I’ll leave you with one of Remus’s strangest sayings, and the greatest excuse anyone has ever put forth to explain away his bad behavior: “Remus’s brain exploded.” To decide for yourself if a brain explosion actually occurred, you’ll have to read the book.

All I can say is, D’Agnese loved it.


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Hilarious Gift for a Mystery Lover

The Secret of the Missing Fucks

I was out of town for a while and returned home to find these greeting cards in the mailbox—a gift from my agent, who knows I love mysteries.

The Secret of the Missing Fucks

The paper is good stock, the print very nice, and the interiors blank. I’m guessing they were ordered from this shop on etsy. Either way, very funny.

Thanks, Yfat.


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Our Fourth of July Books

It’s Fourth of July, and a great excuse to highlight the three books we’ve written associated with American History. Ready? Grab your red, white and blue-striped cupcake and Budweiser and let’s jump in, shall we?

Now out in paperback!

Now out in paperback!

Signing Their Lives Away: The Fame and Misfortune of the Men Who Signed the Declaration of Independence. This is the grand-daddy of them all. First published back in 2009, the book features short mini-biographies on the 56 men who signed that famous document in August 1776. Oh, you thought it was signed in July 1776? This is why you need the book!

Also out in paperback!

Also out in paperback!

Signing Their Rights Away: The Fame and Misfortune of the Men Who Signed the U.S. Constitution. The follow-up to the bestseller. We knew we had to write this one as soon as we heard someone remark, “I didn’t know the Constitution had signers!” Well, it did. Thirty-nine of them, in fact, and the story of that hot, torturous summer is at least as good as the story behind the summer of ‘76.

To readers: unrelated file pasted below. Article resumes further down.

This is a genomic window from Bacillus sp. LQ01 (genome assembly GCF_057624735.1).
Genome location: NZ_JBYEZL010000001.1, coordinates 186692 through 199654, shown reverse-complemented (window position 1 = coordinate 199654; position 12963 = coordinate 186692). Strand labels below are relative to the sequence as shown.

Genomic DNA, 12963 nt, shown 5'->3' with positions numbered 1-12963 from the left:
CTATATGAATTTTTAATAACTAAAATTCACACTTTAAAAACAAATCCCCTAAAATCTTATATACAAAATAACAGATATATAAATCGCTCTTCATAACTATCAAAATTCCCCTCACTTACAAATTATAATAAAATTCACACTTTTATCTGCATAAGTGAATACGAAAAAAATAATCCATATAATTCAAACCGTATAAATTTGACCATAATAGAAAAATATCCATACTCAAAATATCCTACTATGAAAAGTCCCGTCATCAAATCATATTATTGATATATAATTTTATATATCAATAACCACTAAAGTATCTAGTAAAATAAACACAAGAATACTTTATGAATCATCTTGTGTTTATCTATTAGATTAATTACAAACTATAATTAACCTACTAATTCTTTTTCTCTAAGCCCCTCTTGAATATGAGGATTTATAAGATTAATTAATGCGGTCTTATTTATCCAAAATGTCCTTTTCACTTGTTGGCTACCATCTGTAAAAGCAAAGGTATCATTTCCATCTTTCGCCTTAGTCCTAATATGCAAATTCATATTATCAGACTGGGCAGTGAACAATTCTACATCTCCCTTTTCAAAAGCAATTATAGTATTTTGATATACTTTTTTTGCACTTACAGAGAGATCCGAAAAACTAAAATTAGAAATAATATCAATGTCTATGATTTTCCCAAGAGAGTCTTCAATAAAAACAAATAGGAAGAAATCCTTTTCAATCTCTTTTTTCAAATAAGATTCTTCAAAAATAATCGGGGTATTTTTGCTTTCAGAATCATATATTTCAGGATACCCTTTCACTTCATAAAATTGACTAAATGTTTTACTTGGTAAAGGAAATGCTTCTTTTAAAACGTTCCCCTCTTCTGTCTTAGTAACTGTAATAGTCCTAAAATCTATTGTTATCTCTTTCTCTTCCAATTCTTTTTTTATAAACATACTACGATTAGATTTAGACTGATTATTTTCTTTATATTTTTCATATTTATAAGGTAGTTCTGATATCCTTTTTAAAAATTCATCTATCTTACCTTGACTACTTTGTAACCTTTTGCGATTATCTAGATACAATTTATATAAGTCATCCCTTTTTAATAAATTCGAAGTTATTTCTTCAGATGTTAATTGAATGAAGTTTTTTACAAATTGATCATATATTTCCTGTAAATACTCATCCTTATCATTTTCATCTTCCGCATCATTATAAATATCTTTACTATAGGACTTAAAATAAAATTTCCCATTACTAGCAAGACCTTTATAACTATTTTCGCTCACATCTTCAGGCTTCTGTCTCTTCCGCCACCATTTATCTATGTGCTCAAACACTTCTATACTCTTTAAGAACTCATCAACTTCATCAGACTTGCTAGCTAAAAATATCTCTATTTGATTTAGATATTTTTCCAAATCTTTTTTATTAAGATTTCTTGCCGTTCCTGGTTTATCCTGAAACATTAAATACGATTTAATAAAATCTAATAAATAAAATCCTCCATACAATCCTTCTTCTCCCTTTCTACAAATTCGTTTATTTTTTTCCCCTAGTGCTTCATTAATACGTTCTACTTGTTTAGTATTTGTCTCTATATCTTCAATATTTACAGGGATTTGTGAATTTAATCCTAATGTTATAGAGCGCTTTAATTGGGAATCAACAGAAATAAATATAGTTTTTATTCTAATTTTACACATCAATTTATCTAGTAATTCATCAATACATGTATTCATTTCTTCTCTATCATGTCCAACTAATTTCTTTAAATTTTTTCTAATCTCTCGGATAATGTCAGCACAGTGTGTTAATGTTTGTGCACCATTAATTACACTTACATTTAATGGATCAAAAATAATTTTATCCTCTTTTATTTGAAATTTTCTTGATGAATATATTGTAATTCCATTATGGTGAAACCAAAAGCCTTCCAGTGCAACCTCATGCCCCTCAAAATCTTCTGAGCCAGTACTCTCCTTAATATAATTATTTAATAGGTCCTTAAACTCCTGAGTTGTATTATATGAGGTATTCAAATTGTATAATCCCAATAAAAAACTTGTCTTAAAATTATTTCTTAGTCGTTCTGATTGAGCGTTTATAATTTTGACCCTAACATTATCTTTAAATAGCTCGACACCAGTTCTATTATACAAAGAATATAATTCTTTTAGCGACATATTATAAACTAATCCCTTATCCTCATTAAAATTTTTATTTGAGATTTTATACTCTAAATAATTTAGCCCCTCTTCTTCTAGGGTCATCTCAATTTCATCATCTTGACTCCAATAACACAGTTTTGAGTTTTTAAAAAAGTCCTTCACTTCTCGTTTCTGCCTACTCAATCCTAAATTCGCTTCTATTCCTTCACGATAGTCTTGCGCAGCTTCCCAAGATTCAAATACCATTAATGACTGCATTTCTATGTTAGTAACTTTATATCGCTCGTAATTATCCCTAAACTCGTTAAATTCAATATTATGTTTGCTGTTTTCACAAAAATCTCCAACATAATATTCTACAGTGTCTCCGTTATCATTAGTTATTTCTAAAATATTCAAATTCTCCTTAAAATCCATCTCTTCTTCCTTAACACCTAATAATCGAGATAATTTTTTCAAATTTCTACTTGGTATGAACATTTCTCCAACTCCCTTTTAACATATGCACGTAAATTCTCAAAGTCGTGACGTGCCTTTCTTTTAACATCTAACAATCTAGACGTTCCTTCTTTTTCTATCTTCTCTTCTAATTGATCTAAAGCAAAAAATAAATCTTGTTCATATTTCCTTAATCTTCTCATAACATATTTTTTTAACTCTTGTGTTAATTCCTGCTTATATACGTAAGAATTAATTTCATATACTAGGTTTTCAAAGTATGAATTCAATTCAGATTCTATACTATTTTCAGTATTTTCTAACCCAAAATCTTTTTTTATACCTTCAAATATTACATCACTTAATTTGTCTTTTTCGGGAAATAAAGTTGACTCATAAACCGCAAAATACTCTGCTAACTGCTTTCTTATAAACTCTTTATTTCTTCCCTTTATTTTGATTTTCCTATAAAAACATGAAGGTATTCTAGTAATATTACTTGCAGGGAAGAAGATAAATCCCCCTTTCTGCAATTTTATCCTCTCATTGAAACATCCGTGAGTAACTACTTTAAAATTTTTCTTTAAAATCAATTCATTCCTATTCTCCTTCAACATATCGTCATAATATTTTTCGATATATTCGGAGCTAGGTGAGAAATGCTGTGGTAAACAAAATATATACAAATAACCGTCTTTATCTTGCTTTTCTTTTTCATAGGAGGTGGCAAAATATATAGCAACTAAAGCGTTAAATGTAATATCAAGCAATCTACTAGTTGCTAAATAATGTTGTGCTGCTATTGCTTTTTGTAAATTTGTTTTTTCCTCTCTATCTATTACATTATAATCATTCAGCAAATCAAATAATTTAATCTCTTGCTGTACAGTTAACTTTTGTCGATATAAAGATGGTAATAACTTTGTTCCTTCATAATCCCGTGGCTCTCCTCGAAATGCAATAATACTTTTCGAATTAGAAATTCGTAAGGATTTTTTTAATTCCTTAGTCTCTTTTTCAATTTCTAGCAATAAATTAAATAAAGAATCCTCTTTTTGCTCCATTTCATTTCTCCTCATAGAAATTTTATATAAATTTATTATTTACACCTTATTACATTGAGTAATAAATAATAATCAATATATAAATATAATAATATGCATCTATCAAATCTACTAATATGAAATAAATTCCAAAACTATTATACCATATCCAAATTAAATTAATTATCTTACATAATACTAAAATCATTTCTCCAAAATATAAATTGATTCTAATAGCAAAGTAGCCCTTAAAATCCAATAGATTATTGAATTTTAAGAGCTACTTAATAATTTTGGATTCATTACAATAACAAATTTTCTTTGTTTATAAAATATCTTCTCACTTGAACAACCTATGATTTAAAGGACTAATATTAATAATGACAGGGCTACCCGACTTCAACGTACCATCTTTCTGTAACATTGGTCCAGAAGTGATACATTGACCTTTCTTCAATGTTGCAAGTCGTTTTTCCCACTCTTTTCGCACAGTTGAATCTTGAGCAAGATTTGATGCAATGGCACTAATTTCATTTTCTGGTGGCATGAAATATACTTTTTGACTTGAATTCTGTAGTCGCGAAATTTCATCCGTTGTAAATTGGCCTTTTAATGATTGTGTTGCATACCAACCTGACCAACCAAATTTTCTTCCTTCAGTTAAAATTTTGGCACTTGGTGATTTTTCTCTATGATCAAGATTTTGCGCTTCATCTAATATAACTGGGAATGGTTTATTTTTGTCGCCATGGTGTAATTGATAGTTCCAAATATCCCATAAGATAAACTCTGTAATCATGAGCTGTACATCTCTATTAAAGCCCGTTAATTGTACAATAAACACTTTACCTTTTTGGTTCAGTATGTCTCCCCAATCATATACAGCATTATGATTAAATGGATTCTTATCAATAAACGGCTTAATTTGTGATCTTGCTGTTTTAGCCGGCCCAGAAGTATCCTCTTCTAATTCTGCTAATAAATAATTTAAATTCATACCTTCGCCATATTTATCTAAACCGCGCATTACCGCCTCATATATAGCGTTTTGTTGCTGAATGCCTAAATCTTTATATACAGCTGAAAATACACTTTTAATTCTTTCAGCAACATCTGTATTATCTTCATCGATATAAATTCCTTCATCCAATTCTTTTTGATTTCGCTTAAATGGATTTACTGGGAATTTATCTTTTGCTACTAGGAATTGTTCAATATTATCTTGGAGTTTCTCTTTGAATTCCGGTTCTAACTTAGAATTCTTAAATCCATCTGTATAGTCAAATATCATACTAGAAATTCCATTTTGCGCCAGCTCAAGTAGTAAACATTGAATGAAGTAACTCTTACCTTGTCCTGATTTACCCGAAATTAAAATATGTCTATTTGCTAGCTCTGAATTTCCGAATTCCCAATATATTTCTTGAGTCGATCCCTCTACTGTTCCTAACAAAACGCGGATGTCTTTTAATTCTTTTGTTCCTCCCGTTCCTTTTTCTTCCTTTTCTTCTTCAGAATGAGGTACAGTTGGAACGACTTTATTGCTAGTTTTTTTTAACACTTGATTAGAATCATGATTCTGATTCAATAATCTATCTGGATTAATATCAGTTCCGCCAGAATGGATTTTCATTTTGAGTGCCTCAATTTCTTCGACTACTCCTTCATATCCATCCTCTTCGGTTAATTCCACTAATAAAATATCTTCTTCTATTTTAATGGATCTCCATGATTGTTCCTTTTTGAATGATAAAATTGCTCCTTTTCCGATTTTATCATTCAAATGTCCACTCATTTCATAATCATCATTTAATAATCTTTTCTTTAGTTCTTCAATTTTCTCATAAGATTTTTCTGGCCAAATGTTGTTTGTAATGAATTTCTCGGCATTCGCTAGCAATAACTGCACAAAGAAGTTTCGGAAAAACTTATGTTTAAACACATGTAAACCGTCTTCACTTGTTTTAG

A delightful little hardcover!

A delightful little hardcover!

Stuff Every American Should Know. Here’s a slim, tiny book suitable for gift-giving or stocking-stuffing that touches upon a small assortment of factoids about American history. People love to give this book to kids, but we happen to think grown-ups enjoy it too. Learn about flags, patriotic songs, and Geronimo. Yes, Geronimo.

***

Photo sent in by an alert fan browsing at a B&N in Charlotte, NC.

Photo sent in by an alert fan browsing at a B&N in Charlotte, NC.

One last thing: the editor behind this trio has since left the publisher to go his own way, but I’ll never forget the day we met for lunch and he opined that these books are awesome because, at the very least, “they’re books people have an excuse to talk about once a year, and you can’t say that about many books.”

Over the years, those words have proved prescient. People love talking about the signers this time of year. Here’s just a sampling of this year’s crop of news articles referencing our book:

A lovely story in The Patriot Ledger, Quincy, Mass.: A quick-and-dirty interview I did with a reporter.

Cool piece in The Wilmington Star, NC.: Didn’t know they had done a story until our publisher sent the link.

Nice interview I did with Radio America: I was on the road when they called but we managed to speak. The sound file is embedded below…

Another groovy podcast: This one comes with a longer article on the vote for Independence at a separate page.

Great Tampa Bay Times article on a relative of Signer Elbridge Gerry, the father of gerrymandering: This piece first ran in 2014 but they re-published it in light of the recent Supreme Court decision.

Delightful piece in the Omaha World-Herald that recommends our book to help celebrate the holiday.: Just don’t get BBQ sauce on the pages.

So there you go. A great assortment of stories and coverage that brings a smile to our faces and proves our editor right once again!